Russian companies of the military-industrial sector were the only in the world that managed to increase sales in 2013 by 20 percent, a report from the Stockholm International Peace Research Institute (SIPRI) said. The report that was published on Monday analyzed the state of global arms trade. The turnover of the world's largest 100 arms manufacturers totaled 402 billion dollars. According to the report, the volume of sales of leading manufacturers and sellers of arms has declined for the third consecutive time, having dropped by two percent during the above-mentioned period, while a year earlier the indicator made up 3.9 percent.
According to the SIPRI, the overall decline in arms sales is associated with increased activities of the Russian defense industry, as well as with new players on the market. The decrease in the arms exports that the United States and several European countries have shown can be explained with the withdrawal of NATO mission from Afghanistan and Iraq, as well as with the reduction of defense budgets. A significant increase in Russian arms sales was the result of the government's continuous investment in the 2000s to modernize production and arms to reach the level of Western countries, the report said. Noteworthy, the report does not take account of Chinese companies due to the shortage of reliable data.
The top hundred of world's largest arms manufacturers includes ten Russian companies - one more than the year before. According to experts, last year, they accounted for 20 percent of total arms and services produced by the top 100 companies, which made up 31 billion dollars. In 2012, the export growth of the Russian military-industrial complex was even larger and amounted to 35 percent.
The biggest growth was indicated for LLC Tactical Missiles Corporation - 118 percent. The list continues with Almaz-Antey (34 percent) and the United Aircraft Corporation (20 percent). Constellation Concern that specializes in the production of communication systems came tenth among the list of Russian companies in the first top hundred of arms manufacturers. The company climbed from the 109th to the 89th place.
The United Engine Corporation was ranked 36th on the list. Tactical Missiles Corporation came 46th, Sukhoi Design Bureau was ranked 47th. The list continues with JSC Corporation Irkut (60th), OAO UMPO ( 66th), Sevmash (71st), Concern RTI Systems (78th), NPK Uralvagonzavod named after Dzerzhinsky (86th).
According to the report, US and Canadian defense companies continued reducing exports in 2013. As for the countries of Western Europe, French arms traders showed a slight increase in arms sales. British companies remained on the same level; the sales of Italian and Spanish producers dropped. The greatest decline in arms sales, according to the report, took place in Italy (15%) and the USA (5%).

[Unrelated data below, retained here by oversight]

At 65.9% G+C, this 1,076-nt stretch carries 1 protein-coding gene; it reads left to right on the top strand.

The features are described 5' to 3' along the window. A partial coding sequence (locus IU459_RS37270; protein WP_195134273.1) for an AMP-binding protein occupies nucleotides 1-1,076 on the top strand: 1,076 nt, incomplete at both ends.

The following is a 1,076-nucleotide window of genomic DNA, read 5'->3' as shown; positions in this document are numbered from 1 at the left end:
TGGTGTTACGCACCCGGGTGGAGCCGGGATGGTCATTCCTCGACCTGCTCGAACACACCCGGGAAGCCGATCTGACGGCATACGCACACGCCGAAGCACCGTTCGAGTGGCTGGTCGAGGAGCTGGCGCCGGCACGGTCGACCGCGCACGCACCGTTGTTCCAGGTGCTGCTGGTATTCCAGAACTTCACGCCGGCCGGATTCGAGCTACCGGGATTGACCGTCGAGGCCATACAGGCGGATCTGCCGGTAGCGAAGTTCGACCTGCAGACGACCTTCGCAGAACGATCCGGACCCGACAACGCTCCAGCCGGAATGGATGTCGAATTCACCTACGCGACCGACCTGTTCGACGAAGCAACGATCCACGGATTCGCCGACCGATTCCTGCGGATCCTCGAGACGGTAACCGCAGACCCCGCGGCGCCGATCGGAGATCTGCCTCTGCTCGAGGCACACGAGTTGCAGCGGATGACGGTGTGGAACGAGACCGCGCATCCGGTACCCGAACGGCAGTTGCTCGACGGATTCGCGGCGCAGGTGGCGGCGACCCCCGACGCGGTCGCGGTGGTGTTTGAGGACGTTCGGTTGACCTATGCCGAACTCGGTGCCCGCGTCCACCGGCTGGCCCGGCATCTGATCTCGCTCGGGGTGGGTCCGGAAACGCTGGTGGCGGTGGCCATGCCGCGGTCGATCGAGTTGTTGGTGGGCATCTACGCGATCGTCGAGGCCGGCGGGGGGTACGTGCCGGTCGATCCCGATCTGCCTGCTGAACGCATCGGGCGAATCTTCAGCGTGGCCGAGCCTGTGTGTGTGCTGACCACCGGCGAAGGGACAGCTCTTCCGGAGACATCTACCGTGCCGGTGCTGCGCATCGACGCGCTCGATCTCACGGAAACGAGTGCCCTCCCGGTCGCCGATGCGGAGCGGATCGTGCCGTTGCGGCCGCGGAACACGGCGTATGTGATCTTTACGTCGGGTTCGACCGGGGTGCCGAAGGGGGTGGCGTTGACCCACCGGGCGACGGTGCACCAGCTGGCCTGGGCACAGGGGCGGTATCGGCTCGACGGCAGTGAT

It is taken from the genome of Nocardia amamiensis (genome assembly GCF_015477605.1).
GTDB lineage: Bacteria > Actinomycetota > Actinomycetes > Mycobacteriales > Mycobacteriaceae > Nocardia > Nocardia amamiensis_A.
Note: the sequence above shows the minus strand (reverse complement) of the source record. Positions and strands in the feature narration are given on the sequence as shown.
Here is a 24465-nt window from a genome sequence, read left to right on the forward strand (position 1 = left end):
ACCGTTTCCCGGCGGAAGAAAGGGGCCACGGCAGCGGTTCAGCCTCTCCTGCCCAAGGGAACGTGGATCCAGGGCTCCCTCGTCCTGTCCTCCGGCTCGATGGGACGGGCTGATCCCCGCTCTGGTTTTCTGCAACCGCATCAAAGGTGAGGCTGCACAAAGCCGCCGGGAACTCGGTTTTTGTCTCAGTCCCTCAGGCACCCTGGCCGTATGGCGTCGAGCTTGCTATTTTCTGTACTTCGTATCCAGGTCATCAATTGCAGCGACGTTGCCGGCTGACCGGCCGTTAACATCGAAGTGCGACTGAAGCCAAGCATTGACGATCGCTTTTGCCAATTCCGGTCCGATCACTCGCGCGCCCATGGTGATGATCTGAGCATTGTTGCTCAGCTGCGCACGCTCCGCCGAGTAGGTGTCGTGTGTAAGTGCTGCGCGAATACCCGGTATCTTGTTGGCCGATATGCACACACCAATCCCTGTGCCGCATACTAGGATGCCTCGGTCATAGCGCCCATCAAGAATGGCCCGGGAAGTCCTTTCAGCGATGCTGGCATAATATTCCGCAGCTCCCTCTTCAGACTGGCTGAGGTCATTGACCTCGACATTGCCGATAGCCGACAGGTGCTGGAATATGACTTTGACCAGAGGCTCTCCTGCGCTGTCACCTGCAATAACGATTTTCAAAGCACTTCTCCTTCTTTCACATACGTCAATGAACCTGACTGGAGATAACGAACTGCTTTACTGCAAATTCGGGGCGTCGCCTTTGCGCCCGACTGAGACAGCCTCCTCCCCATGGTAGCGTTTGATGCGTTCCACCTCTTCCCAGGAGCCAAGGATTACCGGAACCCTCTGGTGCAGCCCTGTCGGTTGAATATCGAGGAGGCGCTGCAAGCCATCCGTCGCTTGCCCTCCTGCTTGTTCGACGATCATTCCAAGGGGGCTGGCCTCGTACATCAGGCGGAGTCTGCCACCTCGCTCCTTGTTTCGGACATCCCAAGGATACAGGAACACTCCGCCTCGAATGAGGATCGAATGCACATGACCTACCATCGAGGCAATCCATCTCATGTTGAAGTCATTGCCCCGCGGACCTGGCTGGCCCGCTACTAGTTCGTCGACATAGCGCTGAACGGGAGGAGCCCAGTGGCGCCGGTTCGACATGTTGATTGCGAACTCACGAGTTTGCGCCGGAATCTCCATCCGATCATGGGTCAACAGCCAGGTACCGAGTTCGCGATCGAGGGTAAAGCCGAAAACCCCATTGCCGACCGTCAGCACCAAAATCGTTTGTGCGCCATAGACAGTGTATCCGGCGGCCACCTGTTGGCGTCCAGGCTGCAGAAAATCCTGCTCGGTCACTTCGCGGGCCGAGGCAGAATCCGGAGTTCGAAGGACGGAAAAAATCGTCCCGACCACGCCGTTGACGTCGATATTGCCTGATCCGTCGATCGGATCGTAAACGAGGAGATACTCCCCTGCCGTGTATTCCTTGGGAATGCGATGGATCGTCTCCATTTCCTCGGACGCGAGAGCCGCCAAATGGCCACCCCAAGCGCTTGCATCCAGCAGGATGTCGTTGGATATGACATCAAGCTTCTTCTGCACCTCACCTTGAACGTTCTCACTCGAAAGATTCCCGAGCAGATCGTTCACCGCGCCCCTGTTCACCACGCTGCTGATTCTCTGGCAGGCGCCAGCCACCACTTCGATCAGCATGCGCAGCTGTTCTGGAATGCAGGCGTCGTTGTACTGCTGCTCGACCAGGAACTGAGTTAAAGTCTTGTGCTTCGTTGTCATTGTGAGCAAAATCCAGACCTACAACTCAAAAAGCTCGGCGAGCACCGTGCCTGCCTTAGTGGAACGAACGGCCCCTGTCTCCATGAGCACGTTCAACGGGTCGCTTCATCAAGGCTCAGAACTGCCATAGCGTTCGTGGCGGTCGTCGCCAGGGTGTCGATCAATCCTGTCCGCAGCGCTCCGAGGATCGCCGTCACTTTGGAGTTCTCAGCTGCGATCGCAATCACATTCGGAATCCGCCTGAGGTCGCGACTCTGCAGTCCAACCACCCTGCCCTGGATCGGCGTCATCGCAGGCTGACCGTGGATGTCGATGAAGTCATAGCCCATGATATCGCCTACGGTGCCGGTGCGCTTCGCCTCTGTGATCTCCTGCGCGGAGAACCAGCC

The share of global arms sales outside North America and Western Europe has been growing since 2005.
The SIPRI report separately analyzed the category of "new suppliers" that entered the top 100 in 2013. It goes about companies from Brazil, India, South Korea, Singapore and Turkey. In general, new suppliers account for only about 3.6 percent of sales volumes. At the same time, the growth of some of them was impressive. For example, Korean Aerospace Industries of South Korea gained 13 percent to its sales.
At the same time, Russian defense officials said that the real volume of sales of Russian arms manufacturers was even higher than the data indicated at the SIPRI report, the Kommersant newspaper wrote. "They use information from public sources, while we rely on closed, sometimes secret information," an official told the newspaper.
Russian military experts told the newspaper that in 2014 they did not expect a change in the current trend. However, Russia's arms sales may drop in 2015 as a result of Western sanctions and budget sequestration.
Meanwhile, the Kommersant, with reference to a source close to the government of the Russian Federation, reported that Moscow was not going to sign the Arms Trade Treaty that was to come into force on December 24.
The Treaty was adopted by the UN General Assembly last year. The document regulates the sales of tanks, armored vehicles, artillery systems, fighter jets, helicopters, missiles and rocket launchers, as well as small arms and light weapons. According to Russian officials, the document was "underdeveloped."
Following the summit in Riga on November 30, NATO Secretary General Jens Stoltenberg explained how the alliance could respond to Russia's 'new aggression against Ukraine.'